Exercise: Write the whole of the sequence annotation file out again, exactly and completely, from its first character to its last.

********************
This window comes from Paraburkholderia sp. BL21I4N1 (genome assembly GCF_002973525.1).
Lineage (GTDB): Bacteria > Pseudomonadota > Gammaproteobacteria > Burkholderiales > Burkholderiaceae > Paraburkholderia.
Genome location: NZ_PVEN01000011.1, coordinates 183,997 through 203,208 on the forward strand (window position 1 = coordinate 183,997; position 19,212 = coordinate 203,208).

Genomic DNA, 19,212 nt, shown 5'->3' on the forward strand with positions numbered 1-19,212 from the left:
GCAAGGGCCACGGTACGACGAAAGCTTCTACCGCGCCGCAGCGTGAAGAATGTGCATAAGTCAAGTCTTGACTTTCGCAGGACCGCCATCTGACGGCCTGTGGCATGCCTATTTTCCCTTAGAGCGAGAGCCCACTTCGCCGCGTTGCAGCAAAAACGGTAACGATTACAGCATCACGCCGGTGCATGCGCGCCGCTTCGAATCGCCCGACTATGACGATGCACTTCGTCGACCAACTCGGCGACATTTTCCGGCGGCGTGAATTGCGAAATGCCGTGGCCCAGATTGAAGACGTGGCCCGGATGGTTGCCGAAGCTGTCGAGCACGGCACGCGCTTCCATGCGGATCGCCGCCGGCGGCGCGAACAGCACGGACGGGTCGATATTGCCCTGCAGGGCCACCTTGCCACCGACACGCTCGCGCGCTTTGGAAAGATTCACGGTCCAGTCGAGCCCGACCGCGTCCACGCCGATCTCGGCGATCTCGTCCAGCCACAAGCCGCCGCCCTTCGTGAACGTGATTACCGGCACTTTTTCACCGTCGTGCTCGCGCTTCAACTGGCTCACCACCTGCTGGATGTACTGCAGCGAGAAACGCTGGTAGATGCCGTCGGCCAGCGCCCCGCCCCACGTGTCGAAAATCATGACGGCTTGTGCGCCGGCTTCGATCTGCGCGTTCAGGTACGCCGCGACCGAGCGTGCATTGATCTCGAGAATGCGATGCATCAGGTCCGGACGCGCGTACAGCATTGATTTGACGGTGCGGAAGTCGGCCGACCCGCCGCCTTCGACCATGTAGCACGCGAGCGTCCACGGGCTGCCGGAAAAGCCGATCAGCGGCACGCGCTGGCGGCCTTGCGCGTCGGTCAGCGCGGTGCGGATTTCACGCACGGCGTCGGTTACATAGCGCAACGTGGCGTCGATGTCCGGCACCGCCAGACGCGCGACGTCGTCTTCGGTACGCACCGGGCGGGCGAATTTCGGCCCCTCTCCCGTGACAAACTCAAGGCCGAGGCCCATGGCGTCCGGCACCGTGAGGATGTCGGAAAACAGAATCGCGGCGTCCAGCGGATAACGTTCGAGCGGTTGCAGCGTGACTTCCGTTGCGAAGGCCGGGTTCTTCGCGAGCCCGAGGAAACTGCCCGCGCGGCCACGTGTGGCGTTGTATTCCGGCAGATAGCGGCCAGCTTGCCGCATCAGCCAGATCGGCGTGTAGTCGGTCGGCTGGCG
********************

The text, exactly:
This window comes from Paraburkholderia sp. BL21I4N1 (genome assembly GCF_002973525.1).
Lineage (GTDB): Bacteria > Pseudomonadota > Gammaproteobacteria > Burkholderiales > Burkholderiaceae > Paraburkholderia.
Genome location: NZ_PVEN01000011.1, coordinates 183,997 through 203,208 on the forward strand (window position 1 = coordinate 183,997; position 19,212 = coordinate 203,208).

Genomic DNA, 19,212 nt, shown 5'->3' on the forward strand with positions numbered 1-19,212 from the left:
GCAAGGGCCACGGTACGACGAAAGCTTCTACCGCGCCGCAGCGTGAAGAATGTGCATAAGTCAAGTCTTGACTTTCGCAGGACCGCCATCTGACGGCCTGTGGCATGCCTATTTTCCCTTAGAGCGAGAGCCCACTTCGCCGCGTTGCAGCAAAAACGGTAACGATTACAGCATCACGCCGGTGCATGCGCGCCGCTTCGAATCGCCCGACTATGACGATGCACTTCGTCGACCAACTCGGCGACATTTTCCGGCGGCGTGAATTGCGAAATGCCGTGGCCCAGATTGAAGACGTGGCCCGGATGGTTGCCGAAGCTGTCGAGCACGGCACGCGCTTCCATGCGGATCGCCGCCGGCGGCGCGAACAGCACGGACGGGTCGATATTGCCCTGCAGGGCCACCTTGCCACCGACACGCTCGCGCGCTTTGGAAAGATTCACGGTCCAGTCGAGCCCGACCGCGTCCACGCCGATCTCGGCGATCTCGTCCAGCCACAAGCCGCCGCCCTTCGTGAACGTGATTACCGGCACTTTTTCACCGTCGTGCTCGCGCTTCAACTGGCTCACCACCTGCTGGATGTACTGCAGCGAGAAACGCTGGTAGATGCCGTCGGCCAGCGCCCCGCCCCACGTGTCGAAAATCATGACGGCTTGTGCGCCGGCTTCGATCTGCGCGTTCAGGTACGCCGCGACCGAGCGTGCATTGATCTCGAGAATGCGATGCATCAGGTCCGGACGCGCGTACAGCATTGATTTGACGGTGCGGAAGTCGGCCGACCCGCCGCCTTCGACCATGTAGCACGCGAGCGTCCACGGGCTGCCGGAAAAGCCGATCAGCGGCACGCGCTGGCGGCCTTGCGCGTCGGTCAGCGCGGTGCGGATTTCACGCACGGCGTCGGTTACATAGCGCAACGTGGCGTCGATGTCCGGCACCGCCAGACGCGCGACGTCGTCTTCGGTACGCACCGGGCGGGCGAATTTCGGCCCCTCTCCCGTGACAAACTCAAGGCCGAGGCCCATGGCGTCCGGCACCGTGAGGATGTCGGAAAACAGAATCGCGGCGTCCAGCGGATAACGTTCGAGCGGTTGCAGCGTGACTTCCGTTGCGAAGGCCGGGTTCTTCGCGAGCCCGAGGAAACTGCCCGCGCGGCCACGTGTGGCGTTGTATTCCGGCAGATAGCGGCCAGCTTGCCGCATCAGCCAGATCGGCGTGTAGTCGGTCGGCTGGCG